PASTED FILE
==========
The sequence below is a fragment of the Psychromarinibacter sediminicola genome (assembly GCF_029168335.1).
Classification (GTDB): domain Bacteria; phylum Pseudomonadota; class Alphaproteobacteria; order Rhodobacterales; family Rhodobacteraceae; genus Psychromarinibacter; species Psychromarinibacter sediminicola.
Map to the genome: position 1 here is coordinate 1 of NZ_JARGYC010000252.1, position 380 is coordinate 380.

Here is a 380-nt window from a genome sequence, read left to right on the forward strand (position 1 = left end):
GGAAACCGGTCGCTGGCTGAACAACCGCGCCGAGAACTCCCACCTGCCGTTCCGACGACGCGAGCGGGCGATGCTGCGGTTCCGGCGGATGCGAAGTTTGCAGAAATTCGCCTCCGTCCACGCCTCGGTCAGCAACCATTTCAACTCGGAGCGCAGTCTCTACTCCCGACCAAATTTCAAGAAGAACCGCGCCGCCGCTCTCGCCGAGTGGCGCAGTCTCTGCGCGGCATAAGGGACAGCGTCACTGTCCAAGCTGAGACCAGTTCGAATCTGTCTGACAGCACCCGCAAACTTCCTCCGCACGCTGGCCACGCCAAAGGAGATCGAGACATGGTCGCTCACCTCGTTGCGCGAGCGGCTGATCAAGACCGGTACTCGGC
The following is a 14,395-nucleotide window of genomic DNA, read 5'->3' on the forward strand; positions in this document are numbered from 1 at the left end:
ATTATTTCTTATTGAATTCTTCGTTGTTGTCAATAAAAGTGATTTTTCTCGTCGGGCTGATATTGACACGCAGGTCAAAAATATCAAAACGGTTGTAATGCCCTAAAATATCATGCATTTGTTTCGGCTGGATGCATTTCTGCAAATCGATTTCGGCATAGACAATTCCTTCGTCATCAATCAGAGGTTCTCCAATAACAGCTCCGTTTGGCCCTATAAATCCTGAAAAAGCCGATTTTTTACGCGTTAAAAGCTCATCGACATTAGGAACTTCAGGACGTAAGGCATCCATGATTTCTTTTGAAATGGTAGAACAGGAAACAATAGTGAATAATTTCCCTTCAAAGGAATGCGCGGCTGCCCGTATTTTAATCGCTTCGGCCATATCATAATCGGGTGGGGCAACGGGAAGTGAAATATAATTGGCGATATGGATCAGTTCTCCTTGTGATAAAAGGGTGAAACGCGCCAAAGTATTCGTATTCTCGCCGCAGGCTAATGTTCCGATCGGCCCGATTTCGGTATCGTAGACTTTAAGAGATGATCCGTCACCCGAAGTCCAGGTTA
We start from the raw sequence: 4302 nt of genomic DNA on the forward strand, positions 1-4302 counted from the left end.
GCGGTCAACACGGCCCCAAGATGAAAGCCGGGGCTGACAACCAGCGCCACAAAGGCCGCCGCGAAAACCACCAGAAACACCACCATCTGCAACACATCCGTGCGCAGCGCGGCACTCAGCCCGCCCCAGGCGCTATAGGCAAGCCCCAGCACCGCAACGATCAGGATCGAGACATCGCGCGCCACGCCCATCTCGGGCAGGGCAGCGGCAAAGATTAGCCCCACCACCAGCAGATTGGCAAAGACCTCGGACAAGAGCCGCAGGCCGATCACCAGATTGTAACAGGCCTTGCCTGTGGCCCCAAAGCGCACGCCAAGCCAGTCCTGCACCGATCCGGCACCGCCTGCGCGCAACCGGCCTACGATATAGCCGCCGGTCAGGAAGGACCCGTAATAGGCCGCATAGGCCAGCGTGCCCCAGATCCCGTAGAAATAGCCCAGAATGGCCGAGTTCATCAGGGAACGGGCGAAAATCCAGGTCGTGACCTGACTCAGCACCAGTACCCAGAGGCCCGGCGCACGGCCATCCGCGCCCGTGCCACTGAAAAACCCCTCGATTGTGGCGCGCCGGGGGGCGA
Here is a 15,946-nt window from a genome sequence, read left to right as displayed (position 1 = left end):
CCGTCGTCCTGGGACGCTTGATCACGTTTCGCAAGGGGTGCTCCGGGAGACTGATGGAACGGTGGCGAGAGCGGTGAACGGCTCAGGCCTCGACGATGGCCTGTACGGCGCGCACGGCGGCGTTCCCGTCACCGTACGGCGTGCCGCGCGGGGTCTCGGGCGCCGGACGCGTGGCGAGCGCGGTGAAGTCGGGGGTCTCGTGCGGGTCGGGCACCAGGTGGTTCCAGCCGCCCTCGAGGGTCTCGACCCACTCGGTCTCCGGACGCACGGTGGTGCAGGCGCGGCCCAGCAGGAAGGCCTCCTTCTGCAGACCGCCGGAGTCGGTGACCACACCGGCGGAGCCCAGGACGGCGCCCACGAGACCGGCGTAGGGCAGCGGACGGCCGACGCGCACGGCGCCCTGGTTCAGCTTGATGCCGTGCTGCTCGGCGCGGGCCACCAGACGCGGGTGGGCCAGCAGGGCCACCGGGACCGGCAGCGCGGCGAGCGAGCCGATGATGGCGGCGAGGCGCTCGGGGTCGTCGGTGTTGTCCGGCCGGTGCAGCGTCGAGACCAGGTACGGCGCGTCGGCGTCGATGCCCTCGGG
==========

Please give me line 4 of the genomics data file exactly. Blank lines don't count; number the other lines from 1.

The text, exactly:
Here is a 380-nt window from a genome sequence, read left to right on the forward strand (position 1 = left end):